The Hovel is a home from Holmes

I have become half-obsessed with Steven Moffat's excellent updating of Sherlock Holmes for the BBC. At the time of writing, I have seen only the first two episodes, back to back, but am very impressed. And to think I might have missed it, had not various people alerted me to how Holmes and Watson's modern-day pad looks exactly like the Hovel.

Well, it's not exactly like the Hovel, but there are similarities. We do not have skulls everywhere, but the Hovel is near Baker Street and the house is of the same vintage. We do not have a Mrs Hudson, but we do have Marta the martyr (who says this is the worst place she has to clean, but likes us anyway). Razors and I do not solve crimes, but we do do a certain amount of sleuthing - for example: "Where's the corkscrew?" "Where's my dinner?" "Why are women like that?" (The answers to which are, respectively, under or behind something, being lovingly prepared at the Sizzling China takeaway emporium, and, er, dunno.) We also have a mirror above the fireplace stuck all over with Post-it notes, which admittedly are not significant clues, but plot ideas for the hugely amusing sitcom we are going to write about the Hovel.

At least, we used to have a mirror plastered with Post-it notes until Marta decided they were rubbish - literally or figuratively, we do not know - and threw them all away. There were some good ideas there. "They decide to start an escort service" looked promising, as did "They try to amuse themselves in a blackout", although the most conceptually ambitious one, "They're dead", was stolen by the people who did Ashes to Ashes. If one day we hear of a brilliant new Romanian comedy about the misadventures of a couple of divorced middle-aged bums, we'll have a good idea who's responsible.

But there is an added poignancy to my appreciation of the new Sherlock Holmes. Like the original, it begins with Holmes's search for a housemate. And, in news that I can hardly bring myself to report, Razors, my compañero of two years and good friend for 17, is leaving. For
New York, where he has been unaccountably offered a job. The selfish bastard wants to be on the same continent as his children, and earn twice as much money, and, for all I know, put the Atlantic between us.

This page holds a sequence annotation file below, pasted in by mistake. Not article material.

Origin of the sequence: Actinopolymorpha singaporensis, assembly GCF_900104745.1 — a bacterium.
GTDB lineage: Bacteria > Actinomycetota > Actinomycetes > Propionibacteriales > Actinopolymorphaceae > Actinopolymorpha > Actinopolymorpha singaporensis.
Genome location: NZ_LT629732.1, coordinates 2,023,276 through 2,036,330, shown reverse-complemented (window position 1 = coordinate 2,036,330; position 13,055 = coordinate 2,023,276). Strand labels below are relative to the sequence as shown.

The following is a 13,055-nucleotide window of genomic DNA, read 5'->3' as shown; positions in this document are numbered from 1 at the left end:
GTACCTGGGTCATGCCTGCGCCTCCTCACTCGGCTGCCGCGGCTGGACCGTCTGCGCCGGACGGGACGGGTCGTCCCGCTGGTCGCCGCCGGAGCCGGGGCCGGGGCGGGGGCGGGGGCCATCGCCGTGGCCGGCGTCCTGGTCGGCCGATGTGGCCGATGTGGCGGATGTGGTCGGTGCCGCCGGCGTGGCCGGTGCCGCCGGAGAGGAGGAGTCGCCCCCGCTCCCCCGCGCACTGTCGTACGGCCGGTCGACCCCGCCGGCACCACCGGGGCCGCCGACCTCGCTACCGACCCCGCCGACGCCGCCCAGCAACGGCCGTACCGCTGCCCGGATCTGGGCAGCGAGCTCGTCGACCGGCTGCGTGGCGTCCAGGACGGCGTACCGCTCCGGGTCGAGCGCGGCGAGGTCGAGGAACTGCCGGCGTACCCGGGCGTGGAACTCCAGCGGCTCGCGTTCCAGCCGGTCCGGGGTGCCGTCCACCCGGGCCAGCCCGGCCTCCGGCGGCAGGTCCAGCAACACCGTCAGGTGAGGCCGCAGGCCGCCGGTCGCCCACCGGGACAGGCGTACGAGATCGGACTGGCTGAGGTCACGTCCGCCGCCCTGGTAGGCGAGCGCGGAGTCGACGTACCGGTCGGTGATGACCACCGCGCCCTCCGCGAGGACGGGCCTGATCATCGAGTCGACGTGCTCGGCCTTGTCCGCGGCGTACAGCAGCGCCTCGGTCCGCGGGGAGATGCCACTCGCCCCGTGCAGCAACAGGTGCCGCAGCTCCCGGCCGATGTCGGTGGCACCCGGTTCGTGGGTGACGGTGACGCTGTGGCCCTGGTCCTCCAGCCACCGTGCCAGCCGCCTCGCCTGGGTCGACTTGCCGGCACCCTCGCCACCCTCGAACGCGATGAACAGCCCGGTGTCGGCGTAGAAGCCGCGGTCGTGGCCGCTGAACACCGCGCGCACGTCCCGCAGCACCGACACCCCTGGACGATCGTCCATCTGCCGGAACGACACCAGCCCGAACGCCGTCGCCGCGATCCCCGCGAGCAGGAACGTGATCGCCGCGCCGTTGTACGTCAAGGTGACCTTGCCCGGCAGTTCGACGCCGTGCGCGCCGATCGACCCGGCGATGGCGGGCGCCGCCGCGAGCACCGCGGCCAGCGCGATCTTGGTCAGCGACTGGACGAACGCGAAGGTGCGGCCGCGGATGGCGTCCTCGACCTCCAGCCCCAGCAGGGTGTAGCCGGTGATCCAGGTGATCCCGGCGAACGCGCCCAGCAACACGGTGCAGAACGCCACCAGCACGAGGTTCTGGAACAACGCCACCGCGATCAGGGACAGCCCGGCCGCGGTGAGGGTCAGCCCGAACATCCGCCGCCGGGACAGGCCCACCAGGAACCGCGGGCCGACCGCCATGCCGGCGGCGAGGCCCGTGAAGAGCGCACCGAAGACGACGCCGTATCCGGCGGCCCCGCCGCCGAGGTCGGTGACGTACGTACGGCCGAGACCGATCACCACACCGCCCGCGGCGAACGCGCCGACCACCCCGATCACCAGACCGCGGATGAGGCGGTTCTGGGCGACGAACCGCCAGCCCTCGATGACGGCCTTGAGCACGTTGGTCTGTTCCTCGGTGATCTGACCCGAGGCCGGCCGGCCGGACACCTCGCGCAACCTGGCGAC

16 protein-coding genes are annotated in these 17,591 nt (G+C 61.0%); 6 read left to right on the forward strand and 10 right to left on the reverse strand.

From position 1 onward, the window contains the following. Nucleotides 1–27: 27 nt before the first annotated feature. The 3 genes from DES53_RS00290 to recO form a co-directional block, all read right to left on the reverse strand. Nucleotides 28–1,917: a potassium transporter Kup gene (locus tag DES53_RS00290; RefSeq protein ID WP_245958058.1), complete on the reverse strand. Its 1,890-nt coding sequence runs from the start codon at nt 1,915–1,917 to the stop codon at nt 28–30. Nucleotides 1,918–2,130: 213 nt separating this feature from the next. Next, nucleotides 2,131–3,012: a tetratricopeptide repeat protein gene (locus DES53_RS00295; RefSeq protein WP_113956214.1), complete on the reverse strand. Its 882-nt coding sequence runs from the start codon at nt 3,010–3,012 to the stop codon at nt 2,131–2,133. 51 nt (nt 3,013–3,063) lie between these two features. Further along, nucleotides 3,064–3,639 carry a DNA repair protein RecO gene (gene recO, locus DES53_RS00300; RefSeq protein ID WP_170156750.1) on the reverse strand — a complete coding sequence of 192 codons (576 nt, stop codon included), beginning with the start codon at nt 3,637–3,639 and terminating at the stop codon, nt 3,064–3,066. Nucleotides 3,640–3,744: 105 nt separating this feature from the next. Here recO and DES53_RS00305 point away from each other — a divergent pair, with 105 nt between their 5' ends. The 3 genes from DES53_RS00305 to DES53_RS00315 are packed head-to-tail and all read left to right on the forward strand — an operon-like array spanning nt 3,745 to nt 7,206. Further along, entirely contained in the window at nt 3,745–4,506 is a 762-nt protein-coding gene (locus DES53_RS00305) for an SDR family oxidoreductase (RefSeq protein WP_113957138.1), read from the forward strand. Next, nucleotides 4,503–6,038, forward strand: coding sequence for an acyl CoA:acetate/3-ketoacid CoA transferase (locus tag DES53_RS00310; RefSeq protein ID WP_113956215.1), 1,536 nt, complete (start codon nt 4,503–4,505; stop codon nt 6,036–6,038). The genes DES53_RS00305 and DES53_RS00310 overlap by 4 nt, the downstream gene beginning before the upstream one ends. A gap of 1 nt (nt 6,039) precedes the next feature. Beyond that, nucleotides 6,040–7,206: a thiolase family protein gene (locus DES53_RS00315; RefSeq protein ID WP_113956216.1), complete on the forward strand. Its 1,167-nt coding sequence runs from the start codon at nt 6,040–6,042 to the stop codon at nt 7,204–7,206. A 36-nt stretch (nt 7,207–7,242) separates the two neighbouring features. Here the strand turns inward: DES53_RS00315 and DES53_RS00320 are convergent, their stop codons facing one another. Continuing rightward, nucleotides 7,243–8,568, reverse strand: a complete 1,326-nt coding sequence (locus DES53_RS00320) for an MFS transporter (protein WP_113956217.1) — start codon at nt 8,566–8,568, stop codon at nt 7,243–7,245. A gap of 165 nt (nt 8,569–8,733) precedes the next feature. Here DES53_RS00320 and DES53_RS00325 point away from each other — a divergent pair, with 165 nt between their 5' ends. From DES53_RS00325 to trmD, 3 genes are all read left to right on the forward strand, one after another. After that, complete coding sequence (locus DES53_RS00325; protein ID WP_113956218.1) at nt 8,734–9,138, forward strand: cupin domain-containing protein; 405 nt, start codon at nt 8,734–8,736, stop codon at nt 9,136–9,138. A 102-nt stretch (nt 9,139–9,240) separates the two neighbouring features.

My dear Watson

It is the end of an era. Two years living in each other's pockets and never a cross word except in jest. We have hidden our vegetables under our cutlery together, bought each other Lagavulin for Christmas without prior arrangement, simply because we knew our own, and each other's, minds. I can get the odd clue that he can't in the Guardian cryptic crossword and he fills in the rare gaps in my knowledge during University Challenge. I smile indulgently when he lobs empty bottles of wine under the chaise longue. When he makes outrageous comments about the woman who reads the weather on the local BBC news, I do not report him to the authorities.

He was (although he hotly insists the converse) the Falstaff to my Shakespeare, and, indeed, the Watson to my Holmes, the . . . well, fill in the names of any of the great British cultural and comic dyads. We have heard the chimes at midnight, and plucked the gowans fine. Am I, it suddenly occurs to me in horror, the Withnail to his Marwood, to be left reciting Hamlet to the wolves in Regent's Park?

So, like Holmes, I am on the lookout for a new person to share the Hovel with. Finding a replacement for Razors is not going to be easy, for that person is going to have to have a very laissez-faire attitude to fixtures and fittings in the bathroom and kitchen (both museum pieces of early 1970s tat), not be a dogmatic believer in floors and stairs that are 100 per cent horizontal, and exhibit a tolerant attitude to mice.

More to the point, they are going to have to have a very tolerant attitude to me. I look forward to holding a set of interviews in the style of Shallow Grave, and if I end up with Keith Allen dead on his bed with a pile of money, that'll be fine by me. (One day I will tell you the story about Keith Allen and the Zippo, a tale which, when it is finally revealed, will be as fatally damaging to his good name as that of Sir Gregory Parsloe-Parsloe and the prawns.) On the plus side, the house is near Baker Street, and there is a Majestic Wine within staggering distance. Form an orderly queue.

Nicholas Lezard is a literary critic for the Guardian and also writes for the Independent. He writes the Down and Out in London column for the New Statesman.

This article first appeared in the 16 August 2010 issue of the New Statesman, The war against science